A founding member of the band Korn, Brian “Head” Welch says faith in Jesus helped him beat depression and addiction
One of the founding members of the multi-platinum alternative metal band Korn has left the group after rededicating his life to Christ and is hoping to lead others to faith in Jesus.
More than 10,000 people attended three Sunday morning services at Valley Bible Fellowship (VBF), a nondenominational church in Bakersfield, Calif., to hear guitarist Brian “Head” Welch share his testimony Feb. 27.
“I used to be like this,” Welch said as he lowered his head to the ground and scowled. “Now, I am like this.” The congregation laughed as Welch sat straight up in his chair, threw his hair away from his face and smiled from ear to ear.
Though he told a California radio station he had been distancing himself from Korn for more than a year, Welch officially parted ways with the band Feb. 22, giving a litany of reasons for his departure, MTV News reported. Among them was his concern about having his face superimposed on a dog patrolling a strip club in a video for the group’s cover of Cameo’s “Word Up.”
Welch, who resides in Bakersfield, started attending VBF in January after a long struggle with suicidal feelings.
“[Pastor Ron Vietti] invited me to church,” Welch said during the service. “I hit the bottom of my life. I didn’t know if I wanted to go. But I couldn’t kill myself so I decided to go see if God could turn me around. I looked to God when I was 12, then I got into Korn.
“He’s been yanking on my shirt, steering me back to Him. I kept falling down, but He kept calling me back. Finally I came back here.
“I was a methamphetamine addict,” he said unable to finish his thought as tears welled up in his eyes. “I look at my kid,” Welch said, referring to his 6-year-old daughter. “That stuff makes you not have control. The only way to quit is through the Lord. Drugs. I’m convinced that drugs, and other very bad things, steer all of us back to the Lord. But for me, drugs are done.”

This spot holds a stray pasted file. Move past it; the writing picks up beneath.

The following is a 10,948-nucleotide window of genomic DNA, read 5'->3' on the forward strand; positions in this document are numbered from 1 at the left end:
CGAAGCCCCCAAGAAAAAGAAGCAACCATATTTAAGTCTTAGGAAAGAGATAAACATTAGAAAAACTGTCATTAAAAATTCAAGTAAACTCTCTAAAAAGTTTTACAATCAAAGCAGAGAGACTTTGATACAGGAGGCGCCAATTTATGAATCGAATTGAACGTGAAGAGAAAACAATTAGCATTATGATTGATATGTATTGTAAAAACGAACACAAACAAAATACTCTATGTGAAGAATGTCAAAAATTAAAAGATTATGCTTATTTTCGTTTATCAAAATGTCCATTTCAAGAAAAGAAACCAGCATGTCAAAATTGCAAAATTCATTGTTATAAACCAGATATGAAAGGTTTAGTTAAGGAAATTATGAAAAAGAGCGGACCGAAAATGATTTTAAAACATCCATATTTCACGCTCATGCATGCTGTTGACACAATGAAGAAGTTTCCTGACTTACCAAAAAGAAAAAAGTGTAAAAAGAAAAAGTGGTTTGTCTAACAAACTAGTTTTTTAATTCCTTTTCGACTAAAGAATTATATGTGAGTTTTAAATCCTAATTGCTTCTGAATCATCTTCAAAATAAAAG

Welch told attendees that his method of coping was to seek God. “This is the Book of Life right here,” Welch said holding up a Bible. “It’s not about religion, it’s not about this church, it’s not about me. It’s about the Book of Life, and everybody needs to be taught this. It’s crazy, it’s gonna do stuff like this, like change a guy from a rock band.”
VBF executive pastor Jim Crews said Korn’s mission was to help its fans heal through the expression of their anger. Now, he said, Welch wants to take that healing to the next level and explain to his fans that there is light at the end of the anger tunnel. “He is now an extension of the Korn ministry for those fans,” Crews said. “He wants to complete the process.”
More than 300 people accepted Christ after Welch spoke to the Bakersfield congregation; others were unsure but supportive.
Stephanie Alvarez and Jody Gutierrez, both 22 and from Bakersfield, have traveled all over the state to see Korn perform.
“What makes them good is the combination of all five of them,” Gutierrez said. “It’s not going to be the same without him because they are a package deal. But they are like family. They are close with each other and close with their family, and I respect that a lot.”
Alvarez said she was disappointed about the split. “If he’s changed to better himself I can’t be mad at him about that,” she said. “I’ve never seen him so happy.”
Kyle Cavazos, 14, of Bakersfield waited in the long line outside VBF with his three friends, wanting to hear Welch’s message for himself. “Their music is not about the melody, it’s about the words,” Cavazos said. “And if he wants to do [this], it’s not going to stop me from listening to him.”
Chris and Angie Vega, both 30 and from Bakersfield, showed up at the service to lend Welch their support. Chris Vega is Korn bassist Reggie “Fieldy” Arvizu’s cousin. The couple said they will continue to love and listen to Welch as he heads into the next phase of his career.
Welch was baptized in the Jordan River in early March, tagging along with other VBF members on a trip to Israel. Welch told MTV News that he believed he would return from Israel a “different person.”
Fans likely will hear a different message in the solo music he plans to work on this year. Now sporting a “Matthew 11:28” tattoo on his neck and “Jesus” on his fist, Welch told MTV his new music will have a “Christian, spiritual edge to it,” and he plans to use the proceeds from the album sales to help build a skatepark and possibly help Vietti plant “rock’n roll churches’ across the country.
in Bakersfield, Calif.